Spousal maintenance orders, or alimony as it is known in the United States, are payments made from one spouse to another in circumstances where they are unable to adequately support themselves. In essence, spousal maintenance orders are made in circumstances where, due to circumstances such as the care of a child of the relationship, a disability or the fact that a party has been in a relationship for an extended period of time (and as a result has lost certain skills required to re-enter the workforce) a party is unable to adequately support themselves and the other party has the capacity to support the spouse in need.
In making an Application and in determining whether a spousal maintenance Order should be made, the Court will consider capacity of the respondent, or the person who will be liable to pay, to pay that amount by way of spousal maintenance. Capacity is viewed in reference to a party’s income and their expenditure as well as the financial resources available to that party.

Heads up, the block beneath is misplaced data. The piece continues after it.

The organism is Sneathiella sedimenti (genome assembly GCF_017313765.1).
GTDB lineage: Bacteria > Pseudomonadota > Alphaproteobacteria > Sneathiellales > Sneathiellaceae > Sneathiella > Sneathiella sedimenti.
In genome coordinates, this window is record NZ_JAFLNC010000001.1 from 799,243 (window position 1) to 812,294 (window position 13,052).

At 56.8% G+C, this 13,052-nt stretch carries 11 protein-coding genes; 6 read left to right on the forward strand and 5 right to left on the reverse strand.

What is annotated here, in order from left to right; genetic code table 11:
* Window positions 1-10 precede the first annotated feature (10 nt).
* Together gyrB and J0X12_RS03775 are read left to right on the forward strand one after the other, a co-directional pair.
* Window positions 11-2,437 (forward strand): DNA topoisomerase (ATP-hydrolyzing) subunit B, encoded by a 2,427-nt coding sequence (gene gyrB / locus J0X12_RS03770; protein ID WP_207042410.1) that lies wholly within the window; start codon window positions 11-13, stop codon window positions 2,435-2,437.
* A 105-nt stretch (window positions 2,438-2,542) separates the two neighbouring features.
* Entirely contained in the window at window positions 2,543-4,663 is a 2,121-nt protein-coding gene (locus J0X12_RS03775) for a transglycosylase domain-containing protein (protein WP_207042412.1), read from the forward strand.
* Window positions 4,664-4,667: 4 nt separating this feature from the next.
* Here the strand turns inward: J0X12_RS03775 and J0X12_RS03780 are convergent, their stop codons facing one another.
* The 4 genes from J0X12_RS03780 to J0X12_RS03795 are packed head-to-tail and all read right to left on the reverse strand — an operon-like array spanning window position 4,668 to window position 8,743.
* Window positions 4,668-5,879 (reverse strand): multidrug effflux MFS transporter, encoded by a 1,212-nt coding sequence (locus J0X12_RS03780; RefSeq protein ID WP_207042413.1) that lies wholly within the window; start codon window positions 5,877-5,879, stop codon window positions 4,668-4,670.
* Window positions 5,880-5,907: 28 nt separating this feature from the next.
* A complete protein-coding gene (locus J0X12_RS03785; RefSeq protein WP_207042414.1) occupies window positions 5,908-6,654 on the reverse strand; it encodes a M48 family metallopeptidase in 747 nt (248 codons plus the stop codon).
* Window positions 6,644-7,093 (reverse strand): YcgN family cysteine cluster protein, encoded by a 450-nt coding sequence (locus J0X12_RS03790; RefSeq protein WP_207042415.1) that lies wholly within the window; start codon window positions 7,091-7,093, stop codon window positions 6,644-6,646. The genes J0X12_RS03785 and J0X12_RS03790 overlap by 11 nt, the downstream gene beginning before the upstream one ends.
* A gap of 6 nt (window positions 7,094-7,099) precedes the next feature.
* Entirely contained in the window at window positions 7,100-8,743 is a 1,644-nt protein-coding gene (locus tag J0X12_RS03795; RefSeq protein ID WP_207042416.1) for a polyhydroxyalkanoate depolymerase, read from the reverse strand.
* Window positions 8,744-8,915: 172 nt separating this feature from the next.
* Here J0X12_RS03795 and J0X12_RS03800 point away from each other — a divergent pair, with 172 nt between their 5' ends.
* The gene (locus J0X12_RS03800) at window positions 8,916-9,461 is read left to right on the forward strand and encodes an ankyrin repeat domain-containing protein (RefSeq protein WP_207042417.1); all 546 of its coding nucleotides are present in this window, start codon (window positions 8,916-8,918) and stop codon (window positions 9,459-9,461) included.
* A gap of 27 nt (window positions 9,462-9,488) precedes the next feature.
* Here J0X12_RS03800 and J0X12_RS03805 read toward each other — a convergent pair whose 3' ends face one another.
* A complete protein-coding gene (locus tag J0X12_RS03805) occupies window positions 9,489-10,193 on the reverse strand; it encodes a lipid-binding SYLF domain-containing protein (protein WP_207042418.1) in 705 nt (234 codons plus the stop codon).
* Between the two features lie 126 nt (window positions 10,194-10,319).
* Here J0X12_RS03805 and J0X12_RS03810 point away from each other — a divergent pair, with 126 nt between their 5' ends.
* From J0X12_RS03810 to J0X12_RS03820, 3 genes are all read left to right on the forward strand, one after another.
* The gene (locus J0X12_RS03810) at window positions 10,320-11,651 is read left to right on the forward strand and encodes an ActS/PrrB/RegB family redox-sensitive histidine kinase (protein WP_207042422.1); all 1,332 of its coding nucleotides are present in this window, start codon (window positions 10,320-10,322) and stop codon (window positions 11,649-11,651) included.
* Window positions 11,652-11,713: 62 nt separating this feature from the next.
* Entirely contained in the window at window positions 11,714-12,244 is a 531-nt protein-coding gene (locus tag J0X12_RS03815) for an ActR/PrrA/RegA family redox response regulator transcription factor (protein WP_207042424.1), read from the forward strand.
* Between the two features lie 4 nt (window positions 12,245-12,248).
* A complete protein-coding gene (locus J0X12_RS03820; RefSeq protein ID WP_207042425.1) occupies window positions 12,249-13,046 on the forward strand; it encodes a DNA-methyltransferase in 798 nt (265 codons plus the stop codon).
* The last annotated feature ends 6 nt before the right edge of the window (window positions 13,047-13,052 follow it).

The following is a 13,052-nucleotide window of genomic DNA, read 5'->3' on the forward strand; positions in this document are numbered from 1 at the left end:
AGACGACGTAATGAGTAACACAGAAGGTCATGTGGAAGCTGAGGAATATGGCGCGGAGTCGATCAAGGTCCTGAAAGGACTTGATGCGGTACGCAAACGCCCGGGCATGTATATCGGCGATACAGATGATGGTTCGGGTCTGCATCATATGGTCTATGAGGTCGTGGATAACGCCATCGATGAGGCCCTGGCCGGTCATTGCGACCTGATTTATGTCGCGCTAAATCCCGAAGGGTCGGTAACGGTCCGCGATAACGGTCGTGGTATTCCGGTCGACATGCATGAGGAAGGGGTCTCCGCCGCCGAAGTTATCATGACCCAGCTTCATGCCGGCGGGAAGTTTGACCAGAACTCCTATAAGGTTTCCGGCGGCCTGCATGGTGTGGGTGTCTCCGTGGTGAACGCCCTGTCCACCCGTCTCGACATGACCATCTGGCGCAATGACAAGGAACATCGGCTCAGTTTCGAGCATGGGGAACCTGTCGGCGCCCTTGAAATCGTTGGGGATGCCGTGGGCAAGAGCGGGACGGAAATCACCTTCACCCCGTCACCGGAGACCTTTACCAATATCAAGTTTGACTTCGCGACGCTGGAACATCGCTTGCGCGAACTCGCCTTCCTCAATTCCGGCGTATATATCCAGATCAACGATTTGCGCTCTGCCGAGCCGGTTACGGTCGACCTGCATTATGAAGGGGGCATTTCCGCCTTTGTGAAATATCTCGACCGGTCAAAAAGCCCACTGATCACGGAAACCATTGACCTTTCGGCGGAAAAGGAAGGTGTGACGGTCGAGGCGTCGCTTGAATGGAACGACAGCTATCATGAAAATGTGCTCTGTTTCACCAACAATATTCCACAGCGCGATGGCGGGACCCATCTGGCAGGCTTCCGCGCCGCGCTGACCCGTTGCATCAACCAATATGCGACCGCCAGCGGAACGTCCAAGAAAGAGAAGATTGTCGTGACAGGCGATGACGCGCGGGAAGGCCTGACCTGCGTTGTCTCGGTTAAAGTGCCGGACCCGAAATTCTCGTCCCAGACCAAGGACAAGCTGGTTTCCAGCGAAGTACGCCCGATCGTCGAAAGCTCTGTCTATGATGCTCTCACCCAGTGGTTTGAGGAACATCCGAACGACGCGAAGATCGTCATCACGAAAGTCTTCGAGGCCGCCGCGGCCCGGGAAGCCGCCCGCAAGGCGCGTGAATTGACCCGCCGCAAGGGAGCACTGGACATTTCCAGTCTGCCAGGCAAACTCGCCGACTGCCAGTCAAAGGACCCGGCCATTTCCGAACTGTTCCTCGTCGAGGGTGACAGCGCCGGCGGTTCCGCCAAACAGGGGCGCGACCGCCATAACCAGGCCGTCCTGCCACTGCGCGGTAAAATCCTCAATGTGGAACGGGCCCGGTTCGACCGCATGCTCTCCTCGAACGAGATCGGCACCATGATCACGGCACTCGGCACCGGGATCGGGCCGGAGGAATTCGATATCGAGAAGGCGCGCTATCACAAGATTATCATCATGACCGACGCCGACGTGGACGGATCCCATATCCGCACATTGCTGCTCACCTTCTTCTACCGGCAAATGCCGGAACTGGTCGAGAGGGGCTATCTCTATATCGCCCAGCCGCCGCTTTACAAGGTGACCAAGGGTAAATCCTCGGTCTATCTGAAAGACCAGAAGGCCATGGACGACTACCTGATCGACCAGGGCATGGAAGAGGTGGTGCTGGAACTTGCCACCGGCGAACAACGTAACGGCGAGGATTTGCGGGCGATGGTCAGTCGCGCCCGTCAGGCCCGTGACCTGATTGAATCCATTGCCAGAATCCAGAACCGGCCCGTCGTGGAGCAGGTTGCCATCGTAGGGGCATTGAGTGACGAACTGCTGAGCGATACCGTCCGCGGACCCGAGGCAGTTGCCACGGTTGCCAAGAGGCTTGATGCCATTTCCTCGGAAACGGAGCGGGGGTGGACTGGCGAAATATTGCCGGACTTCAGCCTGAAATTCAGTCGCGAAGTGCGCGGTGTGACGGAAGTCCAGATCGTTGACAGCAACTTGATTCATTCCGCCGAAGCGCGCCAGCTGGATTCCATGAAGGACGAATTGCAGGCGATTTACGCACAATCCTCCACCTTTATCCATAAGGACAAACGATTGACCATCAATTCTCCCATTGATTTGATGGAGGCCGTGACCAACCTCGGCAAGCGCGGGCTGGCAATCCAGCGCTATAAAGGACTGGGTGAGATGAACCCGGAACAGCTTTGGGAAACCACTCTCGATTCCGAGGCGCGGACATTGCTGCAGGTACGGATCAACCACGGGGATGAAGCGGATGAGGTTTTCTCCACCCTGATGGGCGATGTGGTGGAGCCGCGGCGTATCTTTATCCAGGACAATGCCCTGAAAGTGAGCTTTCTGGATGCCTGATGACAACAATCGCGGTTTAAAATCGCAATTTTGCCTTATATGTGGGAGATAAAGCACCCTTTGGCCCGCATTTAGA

Such spousal maintenance payments can be made:
- During the marriage;
- 12 months after separation; or
- Within 12 months of a separation if it is a de facto relationship.
Often times in family law proceedings urgent spousal maintenance can be ordered in circumstances where one party does not have the immediate access to resources that are sufficient to support themselves. In such circumstances it would be necessary to demonstrate that the person making the application is doing all things reasonably necessary to meet their reasonably necessary living expenses and show that the person liable to pay does have a capacity to contribute towards those reasonably necessary living expenses.
The capacity to pay is often defined as having surplus income following the payment of all necessary outgoings each month by the person.